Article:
Equipment & ingredients
- Large saucepan
- Large heatproof bowl
- Sieve or colander
- Red cabbage
- Clear noodles (vermicelli or glass noodles work well)
- Hot water
1. Roughly chop the purple cabbage leaves and place in the saucepan.
2. Add enough water to the saucepan to half cover the cabbage leaves.
3. Bring to the boil and cook for 5 minutes on the stove.
4. Place a colander over a large heatproof bowl and strain the hot cabbage.
5. Put the cabbage aside – if you like, you can add a pinch of salt and a dash of vinegar to make it into a tasty side dish!
6. Pour the cabbage juice back into the pan and add the noodles.
7. Simmer for 5-10 minutes, until the noodles are soft and purple.
8. Use the colander to drain off the water and transfer the noodles to a plate or bowl.
9. Squeeze fresh lemon juice onto the noodles and watch them turn pink!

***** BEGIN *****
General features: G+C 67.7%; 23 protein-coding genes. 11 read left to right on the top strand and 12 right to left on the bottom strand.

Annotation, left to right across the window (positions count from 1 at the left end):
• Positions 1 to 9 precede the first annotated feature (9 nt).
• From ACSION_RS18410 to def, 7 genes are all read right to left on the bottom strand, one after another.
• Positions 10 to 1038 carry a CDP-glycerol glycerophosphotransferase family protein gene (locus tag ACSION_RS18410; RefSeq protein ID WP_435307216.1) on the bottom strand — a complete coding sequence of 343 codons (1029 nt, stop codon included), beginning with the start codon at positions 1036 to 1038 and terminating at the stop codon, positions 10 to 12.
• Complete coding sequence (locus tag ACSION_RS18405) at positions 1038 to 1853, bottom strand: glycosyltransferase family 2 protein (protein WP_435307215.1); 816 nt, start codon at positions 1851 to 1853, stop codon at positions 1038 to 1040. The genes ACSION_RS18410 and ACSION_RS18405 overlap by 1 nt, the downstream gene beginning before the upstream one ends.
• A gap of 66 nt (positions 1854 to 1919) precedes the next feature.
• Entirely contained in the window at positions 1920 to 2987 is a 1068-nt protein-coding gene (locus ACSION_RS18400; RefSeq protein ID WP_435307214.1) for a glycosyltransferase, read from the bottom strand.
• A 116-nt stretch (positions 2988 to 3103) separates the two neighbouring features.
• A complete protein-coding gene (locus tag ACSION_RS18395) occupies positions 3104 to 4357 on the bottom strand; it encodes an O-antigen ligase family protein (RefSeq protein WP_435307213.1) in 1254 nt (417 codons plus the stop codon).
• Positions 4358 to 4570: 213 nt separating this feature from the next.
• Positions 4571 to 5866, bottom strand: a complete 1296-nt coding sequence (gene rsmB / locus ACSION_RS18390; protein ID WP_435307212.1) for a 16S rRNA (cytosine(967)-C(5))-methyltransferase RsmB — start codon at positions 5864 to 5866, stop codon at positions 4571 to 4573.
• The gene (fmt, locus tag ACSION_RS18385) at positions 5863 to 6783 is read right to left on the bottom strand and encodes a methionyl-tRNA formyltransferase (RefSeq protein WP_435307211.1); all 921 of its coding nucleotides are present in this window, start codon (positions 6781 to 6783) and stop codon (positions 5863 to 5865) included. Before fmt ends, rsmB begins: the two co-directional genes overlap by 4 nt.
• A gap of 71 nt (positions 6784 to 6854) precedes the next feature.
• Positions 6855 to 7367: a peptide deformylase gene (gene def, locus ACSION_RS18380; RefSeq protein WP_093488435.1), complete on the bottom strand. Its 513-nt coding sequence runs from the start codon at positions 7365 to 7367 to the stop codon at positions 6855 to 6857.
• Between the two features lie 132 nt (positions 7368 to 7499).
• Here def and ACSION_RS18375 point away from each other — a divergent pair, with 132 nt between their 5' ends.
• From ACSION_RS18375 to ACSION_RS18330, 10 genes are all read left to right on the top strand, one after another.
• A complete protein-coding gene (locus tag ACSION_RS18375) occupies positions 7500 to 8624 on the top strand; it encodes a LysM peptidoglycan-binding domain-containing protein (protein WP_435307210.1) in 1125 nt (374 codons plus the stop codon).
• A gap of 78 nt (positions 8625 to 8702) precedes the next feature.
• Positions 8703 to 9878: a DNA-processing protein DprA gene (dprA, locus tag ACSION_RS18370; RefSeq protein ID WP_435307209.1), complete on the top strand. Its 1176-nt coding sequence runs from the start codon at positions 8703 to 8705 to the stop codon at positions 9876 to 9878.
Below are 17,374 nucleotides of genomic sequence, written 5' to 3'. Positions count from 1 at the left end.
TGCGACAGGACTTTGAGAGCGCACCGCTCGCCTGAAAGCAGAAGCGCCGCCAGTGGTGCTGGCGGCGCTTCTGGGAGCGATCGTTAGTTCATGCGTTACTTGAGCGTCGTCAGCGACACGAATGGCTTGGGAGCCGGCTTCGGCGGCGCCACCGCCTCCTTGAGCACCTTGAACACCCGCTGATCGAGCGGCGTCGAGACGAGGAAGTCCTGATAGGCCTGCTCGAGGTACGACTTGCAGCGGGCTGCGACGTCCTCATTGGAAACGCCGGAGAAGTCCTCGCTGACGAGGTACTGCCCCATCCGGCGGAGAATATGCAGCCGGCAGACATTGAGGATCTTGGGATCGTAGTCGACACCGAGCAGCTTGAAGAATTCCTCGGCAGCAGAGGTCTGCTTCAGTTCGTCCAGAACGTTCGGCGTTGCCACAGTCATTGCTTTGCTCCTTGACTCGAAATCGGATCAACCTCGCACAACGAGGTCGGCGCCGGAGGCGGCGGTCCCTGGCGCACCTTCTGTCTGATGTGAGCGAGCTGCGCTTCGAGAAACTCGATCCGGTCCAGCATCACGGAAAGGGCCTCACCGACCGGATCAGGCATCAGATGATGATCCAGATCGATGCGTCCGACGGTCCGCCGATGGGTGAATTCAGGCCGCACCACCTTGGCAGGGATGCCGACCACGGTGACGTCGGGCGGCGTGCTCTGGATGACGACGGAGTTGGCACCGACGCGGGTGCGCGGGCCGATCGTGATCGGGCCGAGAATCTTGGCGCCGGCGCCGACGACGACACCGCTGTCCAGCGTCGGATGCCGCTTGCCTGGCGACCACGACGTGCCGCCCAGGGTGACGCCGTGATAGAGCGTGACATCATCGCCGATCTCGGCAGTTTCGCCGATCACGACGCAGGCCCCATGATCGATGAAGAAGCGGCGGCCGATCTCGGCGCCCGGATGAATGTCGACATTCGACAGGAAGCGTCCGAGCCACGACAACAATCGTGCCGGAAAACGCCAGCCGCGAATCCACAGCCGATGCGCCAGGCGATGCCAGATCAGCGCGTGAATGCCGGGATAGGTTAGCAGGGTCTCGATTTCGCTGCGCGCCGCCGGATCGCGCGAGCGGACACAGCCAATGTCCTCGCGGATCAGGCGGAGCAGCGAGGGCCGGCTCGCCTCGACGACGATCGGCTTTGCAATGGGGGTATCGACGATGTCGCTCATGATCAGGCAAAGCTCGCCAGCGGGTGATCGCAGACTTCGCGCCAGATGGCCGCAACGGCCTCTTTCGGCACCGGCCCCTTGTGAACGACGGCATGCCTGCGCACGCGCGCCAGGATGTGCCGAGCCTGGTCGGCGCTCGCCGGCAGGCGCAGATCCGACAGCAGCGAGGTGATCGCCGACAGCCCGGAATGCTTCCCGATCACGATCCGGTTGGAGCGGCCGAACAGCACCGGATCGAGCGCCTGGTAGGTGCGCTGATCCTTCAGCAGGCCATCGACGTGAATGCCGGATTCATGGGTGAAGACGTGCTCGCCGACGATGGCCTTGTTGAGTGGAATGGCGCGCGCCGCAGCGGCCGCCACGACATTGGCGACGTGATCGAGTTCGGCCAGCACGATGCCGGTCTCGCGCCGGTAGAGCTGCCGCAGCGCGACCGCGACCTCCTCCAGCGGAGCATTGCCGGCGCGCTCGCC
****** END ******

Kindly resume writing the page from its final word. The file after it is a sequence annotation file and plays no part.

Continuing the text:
The science behind Unicorn Noodles
Purple cabbage is purple due to a pigment called anthocyanin. This same pigment is also found in blueberries. As the cabbage boils, the anthocyanin leaches out into the water. When the dehydrated noodles are added to the cabbage water the anthocyanin is absorbed.
Scientists use a scale called the pH Scale to describe the concentration of hydrogen protons in a solution. With 7 being neutral, a pH of less than 7 means the solution is acidic whilst a pH of greater than 7 means the solution is alkaline. Anthocyanin changes colour depending on the pH of the solution it is exposed to. When it is neutral (or at a pH 7) it is purple, but if it comes into contact with something acidic such as lemon juice, it turns pink. An alkaline solution, on the other hand, would make the anthocyanin turn blue, green or even yellow. In addition to being a tasty snack, the unicorn noodles are also an edible pH meter!
All these science-inspired recipes, and more are available in The Kitchen Science Cookbook!